Developing innovations that enable Māori to participate as partners in marine management, provide for the practice of tikanga/Māori custom, and support economic growth
Programme leader: Linda Faulkner, Tutaiao Ltd
Throughout Māori history the sea has played a dominant role given the ancestral connections and existence of Māori as island peoples for thousands of years. The knowledge established through this connection, alongside the increasingly significant customary and commercial interests held by Māori in the resources of the sea, are contributing to achieving the Challenge’s objective.
The Tangaroa programme is dedicated to exploring the development of EBM that is founded on and informed by mātauranga and tikanga Māori. It is looking at mātauranga-inspired innovations that enable Māori to participate as partners and leaders in marine management and decision-making.
Our projects focus on:
- The practice and maintenance of kaitiakitanga/guardianship in our marine environment
- Understanding the Māori marine economy and future opportunities
- Developing practical resources for Māori to support improved marine management
- Assessing New Zealand’s legal and policy frameworks for enabling Māori partnerships and leadership in marine management.
Our approach recognises that positively supporting Māori participation in managing our marine resources is an important factor in successfully enhancing and sustainably using these resources for future generations.
Historical Māori marine guardianship
This project is examining the mātauranga (knowledge) associated with the marine environment by examining key Māori texts, and reviewing all historical archives, literature, reports, and legislation that highlights Māori perspectives of, and connection to, the sea and our waterways.
Marine kaitiakitanga in practice
This is New Zealand's first Māori-led research using science methodology. It is co-designed, facilitated by Tiakina Te Taiao in partnership with Cawthron Institute. Our aim is to develop a culturally-relevant pathway to enable Māori to evaluate and contribute to ecosystem-based management (EBM) tools and processes, while supporting mana whenua iwi to practice kaitiakitanga (guardianship).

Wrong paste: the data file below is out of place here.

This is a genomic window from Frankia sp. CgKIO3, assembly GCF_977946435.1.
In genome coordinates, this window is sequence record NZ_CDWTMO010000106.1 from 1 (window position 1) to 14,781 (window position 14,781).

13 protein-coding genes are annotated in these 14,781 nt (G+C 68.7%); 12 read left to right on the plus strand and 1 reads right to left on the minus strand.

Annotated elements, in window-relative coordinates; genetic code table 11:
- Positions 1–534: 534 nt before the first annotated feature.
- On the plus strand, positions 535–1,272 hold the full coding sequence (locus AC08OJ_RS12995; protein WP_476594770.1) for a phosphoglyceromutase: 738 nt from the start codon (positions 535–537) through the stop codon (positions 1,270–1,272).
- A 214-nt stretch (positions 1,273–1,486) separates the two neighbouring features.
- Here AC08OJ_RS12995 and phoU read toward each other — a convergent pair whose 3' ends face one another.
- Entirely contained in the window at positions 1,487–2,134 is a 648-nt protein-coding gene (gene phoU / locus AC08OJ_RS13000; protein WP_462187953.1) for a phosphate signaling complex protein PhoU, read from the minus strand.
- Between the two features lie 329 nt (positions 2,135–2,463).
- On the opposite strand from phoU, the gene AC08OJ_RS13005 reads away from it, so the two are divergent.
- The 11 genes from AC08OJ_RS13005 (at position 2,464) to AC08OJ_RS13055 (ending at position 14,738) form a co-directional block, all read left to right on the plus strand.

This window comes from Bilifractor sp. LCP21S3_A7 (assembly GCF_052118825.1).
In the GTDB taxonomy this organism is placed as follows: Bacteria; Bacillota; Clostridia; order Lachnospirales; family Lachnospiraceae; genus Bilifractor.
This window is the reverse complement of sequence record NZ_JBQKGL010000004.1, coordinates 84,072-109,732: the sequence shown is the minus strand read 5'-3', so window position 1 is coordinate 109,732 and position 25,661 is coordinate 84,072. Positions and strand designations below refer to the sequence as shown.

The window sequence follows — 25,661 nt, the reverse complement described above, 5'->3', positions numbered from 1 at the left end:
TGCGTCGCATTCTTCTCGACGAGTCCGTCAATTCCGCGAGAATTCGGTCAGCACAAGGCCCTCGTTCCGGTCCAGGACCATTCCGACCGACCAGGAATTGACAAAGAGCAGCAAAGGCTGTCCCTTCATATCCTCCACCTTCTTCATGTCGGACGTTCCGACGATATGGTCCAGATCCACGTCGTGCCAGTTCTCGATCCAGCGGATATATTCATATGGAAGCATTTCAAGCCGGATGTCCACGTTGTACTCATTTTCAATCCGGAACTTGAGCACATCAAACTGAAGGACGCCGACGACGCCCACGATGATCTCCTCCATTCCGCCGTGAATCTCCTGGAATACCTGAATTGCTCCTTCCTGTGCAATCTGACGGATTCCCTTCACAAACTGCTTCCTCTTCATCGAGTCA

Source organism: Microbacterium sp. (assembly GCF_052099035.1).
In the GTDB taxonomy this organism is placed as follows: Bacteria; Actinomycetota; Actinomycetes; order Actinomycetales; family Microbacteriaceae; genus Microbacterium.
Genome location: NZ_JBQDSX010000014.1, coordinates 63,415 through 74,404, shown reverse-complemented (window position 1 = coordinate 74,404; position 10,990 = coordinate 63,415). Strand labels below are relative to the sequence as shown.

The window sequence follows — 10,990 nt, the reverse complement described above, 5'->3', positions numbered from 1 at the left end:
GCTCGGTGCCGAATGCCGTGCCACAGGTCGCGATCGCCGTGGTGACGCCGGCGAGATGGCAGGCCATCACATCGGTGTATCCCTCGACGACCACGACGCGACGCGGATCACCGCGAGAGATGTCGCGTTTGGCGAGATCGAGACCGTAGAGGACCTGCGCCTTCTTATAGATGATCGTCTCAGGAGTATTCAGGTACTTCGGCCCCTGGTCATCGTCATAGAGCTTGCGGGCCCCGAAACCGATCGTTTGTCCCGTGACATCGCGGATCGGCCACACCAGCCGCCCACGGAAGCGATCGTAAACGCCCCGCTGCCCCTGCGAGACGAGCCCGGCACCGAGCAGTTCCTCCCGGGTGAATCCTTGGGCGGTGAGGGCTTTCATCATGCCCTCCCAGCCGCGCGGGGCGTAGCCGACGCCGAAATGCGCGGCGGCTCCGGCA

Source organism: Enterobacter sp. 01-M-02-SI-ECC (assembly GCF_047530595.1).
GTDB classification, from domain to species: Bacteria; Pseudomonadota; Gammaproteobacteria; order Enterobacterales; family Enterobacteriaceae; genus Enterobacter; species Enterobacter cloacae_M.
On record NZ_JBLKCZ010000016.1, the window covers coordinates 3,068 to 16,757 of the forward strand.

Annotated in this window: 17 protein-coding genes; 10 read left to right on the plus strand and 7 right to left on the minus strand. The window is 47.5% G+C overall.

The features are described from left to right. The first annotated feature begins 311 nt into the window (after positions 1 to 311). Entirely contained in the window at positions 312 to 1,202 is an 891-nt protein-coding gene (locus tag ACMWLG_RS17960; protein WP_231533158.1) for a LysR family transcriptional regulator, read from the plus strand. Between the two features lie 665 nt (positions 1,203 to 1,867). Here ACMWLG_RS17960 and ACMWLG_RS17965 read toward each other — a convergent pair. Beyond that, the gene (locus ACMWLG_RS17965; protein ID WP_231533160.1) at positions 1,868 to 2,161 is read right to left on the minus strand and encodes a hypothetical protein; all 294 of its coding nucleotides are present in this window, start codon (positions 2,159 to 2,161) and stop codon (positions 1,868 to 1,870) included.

Tāhuhu Matatau Te Ao Tangaroa: Empowering the kaitiaki of Ngā Whare Tokotoru ki Katikati with mātauranga from Aotearoa and beyond
Using science to support kaitiaki
The Māori research team will work collaboratively with local kaitiaki and participating hapū to: (i) review Western science literature in domains relating to marine ecology, spatial planning, real-time monitoring and aquaculture to (ii) identify, prioritise and validate areas of relevance and possible data/knowledge gaps while (iii) mediating the transfer of approaches, frameworks and tools to frontline kaitiaki via the development of an online training programme and resource centre.
Understanding the dynamic between Māori lore and NZ law
We are investigating how mātauranga and tikanga Māori (Māori knowledge and custom) and New Zealand's state laws can be applied to our marine estate so that they are mutually beneficial. In addition, we will explore how those laws could evolve to reflect the best values and concepts of both of our founding peoples.
Whaia te Mana Māori Whakahaere Tōtika ki Tangaroa – in pursuit of Māori governance jurisdiction models over marine resources
Innovatively improved pathways
Our aim in this project is to co-develop and produce research on 21st century Māori governance jurisdiction models, frameworks and best practices, to support EBM for our marine resources that is consistent with Māori tikanga (custom) and mātauranga (knowledge).
This project has two main points of focus. First, to identify and examine the multiple economic interests held by Māori in our marine environment, and the value they hold specifically for Māori both in financial and non-financial terms. Second, to identify and analyse examples of Māori groups and organisations that are using mātauranga Māori to guide and/or implement distinctive products, processes, systems and services.
Latest news and updates
Improving marine management is critical to New Zealand's future health and wealth, but research in isolation is not enough. Excellent engagement with, and participation from, all users and sectors of society is essential.
We therefore invite comment on our draft strategy for Phase II (2019–2024). This strategy has been co-developed with Māori and stakeholders.
This publicly-available report examines mātauranga associated with the marine environment, and explores themes and why they are important to consider in decision-making. It also indexes the reference sources of this varied mātauranga, and signposts where to go for further detail.
Lara Taylor and Tania Te Whenua gave this presentation at the NZ Coastal Society conference. This research is part of the 'Ecosystem-based management (EBM) within NZ's existing legislative framework' project, which is developing a better understanding of the opportunities and constraints offered by current legislation and decision-making processes.